THE BATON ROUGE Police Department and state law enforcement officials were sued in federal court on Wednesday for violating the First Amendment rights of dozens of protesters detained at demonstrations in the city last weekend.

The suit, which asks for a restraining order to prohibit officers from arresting or intimidating protesters rallying to express their anger at the killing of Alton Sterling, was filed by a coalition of rights groups, including the American Civil Liberties Union and the National Lawyers Guild.

The lawyers note that a litany of violations can be seen in video recorded by protesters and journalists as more than 180 arrests were made over the weekend by heavily armed police officers, including:

a. Excluding lawful protestors from public forum space, including sidewalks, neutral ground, and public property;
b. Engaging with peaceful protestors in a militarized fashion, including full body gear, threatening the use of chemical agents, and keeping live automatic weapons trained on peaceful crowds;
c. Arresting protestors for “obstruction” of a highway in the absence of any impact on traffic or vehicle safety;
d. Giving contradictory and confusing ad hoc orders to protestors, then arresting individuals for noncompliance;
e. Arresting legal observers and members of the press without probable cause;

Images of officers dressed for battle confronting and arresting peaceful protesters in Baton Rouge provoked sharp reactions on social networks over the weekend.

More video has come to light in the days since, along with firsthand accounts from protesters and journalists who were detained.

Among the activists arrested on Sunday were Blair Imani, 22, a former student at Louisiana State University who now works for Planned Parenthood, and her partner, Akeem Muhammad, 24, who is also a former student at LSU.

Imani told The Intercept in a telephone interview that she and Muhammad took part in a protest at the State Capitol building in downtown Baton Rouge on Sunday. “Afterward, people felt energized, so we wanted to march,” she said. As video recorded by Muhammad shows, several hundred protesters were then blocked from continuing through a residential neighborhood by a large number of police officers in body armor, many wearing gas masks and toting automatic weapons.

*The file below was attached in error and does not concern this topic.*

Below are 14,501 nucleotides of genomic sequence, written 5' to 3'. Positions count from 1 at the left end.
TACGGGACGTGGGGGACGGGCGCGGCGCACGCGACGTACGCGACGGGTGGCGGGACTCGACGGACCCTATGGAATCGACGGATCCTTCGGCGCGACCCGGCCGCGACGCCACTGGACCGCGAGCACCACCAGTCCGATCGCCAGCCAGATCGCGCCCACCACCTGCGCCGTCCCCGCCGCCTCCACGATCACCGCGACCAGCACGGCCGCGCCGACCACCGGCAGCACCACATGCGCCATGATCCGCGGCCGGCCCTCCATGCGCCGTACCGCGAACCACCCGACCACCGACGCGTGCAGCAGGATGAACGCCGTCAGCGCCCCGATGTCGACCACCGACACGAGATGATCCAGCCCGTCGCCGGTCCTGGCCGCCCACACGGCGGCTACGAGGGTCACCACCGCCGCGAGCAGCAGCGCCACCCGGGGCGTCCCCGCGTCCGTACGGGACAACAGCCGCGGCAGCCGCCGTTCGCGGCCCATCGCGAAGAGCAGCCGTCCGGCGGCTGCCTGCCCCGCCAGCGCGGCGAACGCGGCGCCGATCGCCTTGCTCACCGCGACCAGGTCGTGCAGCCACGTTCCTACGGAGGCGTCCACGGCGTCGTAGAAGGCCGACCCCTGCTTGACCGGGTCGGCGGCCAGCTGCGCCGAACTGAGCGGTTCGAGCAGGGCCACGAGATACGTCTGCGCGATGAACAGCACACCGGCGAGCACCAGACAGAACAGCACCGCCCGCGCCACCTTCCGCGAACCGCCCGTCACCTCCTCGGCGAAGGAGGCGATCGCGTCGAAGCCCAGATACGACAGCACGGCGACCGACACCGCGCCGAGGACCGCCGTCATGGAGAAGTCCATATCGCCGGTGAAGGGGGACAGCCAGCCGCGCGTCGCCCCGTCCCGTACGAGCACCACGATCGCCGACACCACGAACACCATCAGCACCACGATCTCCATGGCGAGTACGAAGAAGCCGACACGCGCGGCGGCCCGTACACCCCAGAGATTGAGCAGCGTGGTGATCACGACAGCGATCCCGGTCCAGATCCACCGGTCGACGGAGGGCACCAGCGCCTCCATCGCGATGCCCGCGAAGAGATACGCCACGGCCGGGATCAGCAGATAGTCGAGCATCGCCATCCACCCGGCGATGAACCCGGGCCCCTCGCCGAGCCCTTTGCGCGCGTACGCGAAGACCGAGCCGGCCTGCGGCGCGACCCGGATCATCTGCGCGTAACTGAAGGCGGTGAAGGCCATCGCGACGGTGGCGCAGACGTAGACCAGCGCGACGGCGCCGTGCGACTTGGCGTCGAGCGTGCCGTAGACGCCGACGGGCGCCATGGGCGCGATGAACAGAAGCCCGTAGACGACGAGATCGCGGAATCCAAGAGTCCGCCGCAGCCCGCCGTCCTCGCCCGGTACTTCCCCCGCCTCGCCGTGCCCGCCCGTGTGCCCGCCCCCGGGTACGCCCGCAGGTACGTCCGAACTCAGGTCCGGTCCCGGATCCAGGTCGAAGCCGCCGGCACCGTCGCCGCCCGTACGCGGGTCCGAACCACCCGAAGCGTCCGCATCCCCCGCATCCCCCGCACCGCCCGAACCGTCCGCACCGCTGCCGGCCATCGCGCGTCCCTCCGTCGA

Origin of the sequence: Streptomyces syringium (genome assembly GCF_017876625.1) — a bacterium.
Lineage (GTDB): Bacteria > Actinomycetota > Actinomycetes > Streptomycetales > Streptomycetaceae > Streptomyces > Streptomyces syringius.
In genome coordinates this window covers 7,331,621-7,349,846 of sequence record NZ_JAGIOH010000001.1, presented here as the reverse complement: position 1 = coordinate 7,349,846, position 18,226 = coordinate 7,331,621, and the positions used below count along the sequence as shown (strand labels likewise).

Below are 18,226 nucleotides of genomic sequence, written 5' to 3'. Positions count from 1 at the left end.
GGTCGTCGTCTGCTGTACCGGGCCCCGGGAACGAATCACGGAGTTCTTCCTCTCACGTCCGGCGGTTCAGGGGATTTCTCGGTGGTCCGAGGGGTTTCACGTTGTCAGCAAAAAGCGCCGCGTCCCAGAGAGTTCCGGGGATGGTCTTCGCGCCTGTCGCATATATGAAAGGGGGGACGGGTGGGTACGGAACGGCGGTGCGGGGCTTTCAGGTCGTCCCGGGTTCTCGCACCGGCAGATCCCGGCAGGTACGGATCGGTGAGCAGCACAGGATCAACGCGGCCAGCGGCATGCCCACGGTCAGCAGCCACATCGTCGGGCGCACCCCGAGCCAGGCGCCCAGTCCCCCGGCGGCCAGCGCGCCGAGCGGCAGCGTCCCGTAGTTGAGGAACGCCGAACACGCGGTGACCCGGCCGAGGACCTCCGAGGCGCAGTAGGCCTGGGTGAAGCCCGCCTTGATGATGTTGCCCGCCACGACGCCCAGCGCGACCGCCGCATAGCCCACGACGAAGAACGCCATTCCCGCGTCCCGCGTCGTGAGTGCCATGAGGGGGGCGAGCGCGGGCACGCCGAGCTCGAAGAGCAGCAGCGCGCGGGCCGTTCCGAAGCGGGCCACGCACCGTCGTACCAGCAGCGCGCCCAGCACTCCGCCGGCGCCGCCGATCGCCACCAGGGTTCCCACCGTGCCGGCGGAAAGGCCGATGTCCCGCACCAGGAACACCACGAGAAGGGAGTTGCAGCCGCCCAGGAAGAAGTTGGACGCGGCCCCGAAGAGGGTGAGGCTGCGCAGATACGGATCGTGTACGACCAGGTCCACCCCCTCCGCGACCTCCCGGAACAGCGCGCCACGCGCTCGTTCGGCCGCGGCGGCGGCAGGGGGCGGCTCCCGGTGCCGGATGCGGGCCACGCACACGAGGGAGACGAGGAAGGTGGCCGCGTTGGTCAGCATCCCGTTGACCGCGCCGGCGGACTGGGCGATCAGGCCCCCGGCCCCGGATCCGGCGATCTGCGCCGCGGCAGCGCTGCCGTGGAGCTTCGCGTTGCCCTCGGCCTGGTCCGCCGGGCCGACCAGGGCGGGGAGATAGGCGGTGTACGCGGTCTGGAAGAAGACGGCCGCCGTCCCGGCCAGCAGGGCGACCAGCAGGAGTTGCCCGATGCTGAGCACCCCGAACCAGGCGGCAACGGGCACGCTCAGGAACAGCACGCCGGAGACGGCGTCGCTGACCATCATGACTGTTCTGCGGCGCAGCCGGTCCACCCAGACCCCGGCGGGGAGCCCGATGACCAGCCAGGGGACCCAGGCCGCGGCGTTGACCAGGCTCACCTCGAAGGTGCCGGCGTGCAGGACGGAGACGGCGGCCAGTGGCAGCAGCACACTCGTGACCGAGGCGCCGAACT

State Police Superintendent Mike Edmonson later described the second part of the protest as separate from the rally at the Capitol, but Imani disputed that on Twitter, pointing to images of herself, in a red jacket emblazoned with the words “Stay Woke” and a white hijab, at both locations, and Muhammad holding up a sign with the number to call at the National Lawyers Guild in case of arrest.

This footage on YouTube begins with the police driving an armored vehicle with a blaring siren directly at the protesters, and ends with advising protesters who did not want to disperse but had largely cleared the streets that

resident of the area invited protesters onto her property, hoping to shield them from arrest.

That effort, in the end, proved fruitless, as officers stormed the woman’s yard and roughly arrested protesters.

The lawsuit against the Baton Rouge police filed on behalf of the protesters was not the only one related to the killing of Alton Sterling last week to go forward. The owner of the local Triple S Food Mart, Abdullah Muflahi, who witnessed the fatal shooting of Sterling by an officer, is seeking compensation for having been detained in a locked police car for four hours and the confiscation of his surveillance camera footage by the police.

Article obtained through the all rights reserved.

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